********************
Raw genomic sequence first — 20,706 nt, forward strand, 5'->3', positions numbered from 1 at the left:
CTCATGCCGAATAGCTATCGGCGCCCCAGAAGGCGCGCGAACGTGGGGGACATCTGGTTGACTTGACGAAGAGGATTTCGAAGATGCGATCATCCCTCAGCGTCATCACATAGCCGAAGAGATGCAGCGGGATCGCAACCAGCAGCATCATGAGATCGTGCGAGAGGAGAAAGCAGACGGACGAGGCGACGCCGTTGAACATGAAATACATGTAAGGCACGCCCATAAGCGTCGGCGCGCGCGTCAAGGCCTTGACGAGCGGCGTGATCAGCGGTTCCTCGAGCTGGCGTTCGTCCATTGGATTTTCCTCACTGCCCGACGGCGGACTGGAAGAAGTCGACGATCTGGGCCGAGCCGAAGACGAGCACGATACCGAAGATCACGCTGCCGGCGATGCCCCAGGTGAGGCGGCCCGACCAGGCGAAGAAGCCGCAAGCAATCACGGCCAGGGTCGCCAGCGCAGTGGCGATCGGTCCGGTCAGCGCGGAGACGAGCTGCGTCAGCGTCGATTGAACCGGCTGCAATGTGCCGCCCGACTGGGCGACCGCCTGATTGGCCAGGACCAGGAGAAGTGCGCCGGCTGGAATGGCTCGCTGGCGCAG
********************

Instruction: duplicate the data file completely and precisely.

Raw genomic sequence first — 20,706 nt, forward strand, 5'->3', positions numbered from 1 at the left:
CTCATGCCGAATAGCTATCGGCGCCCCAGAAGGCGCGCGAACGTGGGGGACATCTGGTTGACTTGACGAAGAGGATTTCGAAGATGCGATCATCCCTCAGCGTCATCACATAGCCGAAGAGATGCAGCGGGATCGCAACCAGCAGCATCATGAGATCGTGCGAGAGGAGAAAGCAGACGGACGAGGCGACGCCGTTGAACATGAAATACATGTAAGGCACGCCCATAAGCGTCGGCGCGCGCGTCAAGGCCTTGACGAGCGGCGTGATCAGCGGTTCCTCGAGCTGGCGTTCGTCCATTGGATTTTCCTCACTGCCCGACGGCGGACTGGAAGAAGTCGACGATCTGGGCCGAGCCGAAGACGAGCACGATACCGAAGATCACGCTGCCGGCGATGCCCCAGGTGAGGCGGCCCGACCAGGCGAAGAAGCCGCAAGCAATCACGGCCAGGGTCGCCAGCGCAGTGGCGATCGGTCCGGTCAGCGCGGAGACGAGCTGCGTCAGCGTCGATTGAACCGGCTGCAATGTGCCGCCCGACTGGGCGACCGCCTGATTGGCCAGGACCAGGAGAAGTGCGCCGGCTGGAATGGCTCGCTGGCGCAG